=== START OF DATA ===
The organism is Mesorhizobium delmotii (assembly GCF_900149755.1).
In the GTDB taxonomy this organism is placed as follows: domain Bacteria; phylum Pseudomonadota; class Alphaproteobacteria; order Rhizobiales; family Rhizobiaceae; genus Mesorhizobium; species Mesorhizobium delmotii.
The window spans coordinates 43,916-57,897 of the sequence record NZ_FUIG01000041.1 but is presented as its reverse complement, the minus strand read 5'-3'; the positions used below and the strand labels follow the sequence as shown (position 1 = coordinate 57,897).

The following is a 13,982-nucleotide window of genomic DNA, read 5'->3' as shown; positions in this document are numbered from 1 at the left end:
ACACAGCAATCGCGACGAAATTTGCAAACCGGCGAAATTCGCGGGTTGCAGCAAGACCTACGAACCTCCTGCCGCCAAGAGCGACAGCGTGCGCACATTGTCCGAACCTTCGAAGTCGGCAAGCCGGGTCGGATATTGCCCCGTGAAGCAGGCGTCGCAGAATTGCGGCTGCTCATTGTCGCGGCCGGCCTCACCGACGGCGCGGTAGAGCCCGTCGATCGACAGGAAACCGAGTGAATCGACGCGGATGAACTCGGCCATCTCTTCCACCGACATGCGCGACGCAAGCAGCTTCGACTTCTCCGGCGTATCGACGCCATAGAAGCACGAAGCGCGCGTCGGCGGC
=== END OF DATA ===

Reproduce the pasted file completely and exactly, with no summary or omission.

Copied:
The organism is Mesorhizobium delmotii (assembly GCF_900149755.1).
In the GTDB taxonomy this organism is placed as follows: domain Bacteria; phylum Pseudomonadota; class Alphaproteobacteria; order Rhizobiales; family Rhizobiaceae; genus Mesorhizobium; species Mesorhizobium delmotii.
The window spans coordinates 43,916-57,897 of the sequence record NZ_FUIG01000041.1 but is presented as its reverse complement, the minus strand read 5'-3'; the positions used below and the strand labels follow the sequence as shown (position 1 = coordinate 57,897).

The following is a 13,982-nucleotide window of genomic DNA, read 5'->3' as shown; positions in this document are numbered from 1 at the left end:
ACACAGCAATCGCGACGAAATTTGCAAACCGGCGAAATTCGCGGGTTGCAGCAAGACCTACGAACCTCCTGCCGCCAAGAGCGACAGCGTGCGCACATTGTCCGAACCTTCGAAGTCGGCAAGCCGGGTCGGATATTGCCCCGTGAAGCAGGCGTCGCAGAATTGCGGCTGCTCATTGTCGCGGCCGGCCTCACCGACGGCGCGGTAGAGCCCGTCGATCGACAGGAAACCGAGTGAATCGACGCGGATGAACTCGGCCATCTCTTCCACCGACATGCGCGACGCAAGCAGCTTCGACTTCTCCGGCGTATCGACGCCATAGAAGCACGAAGCGCGCGTCGGCGGC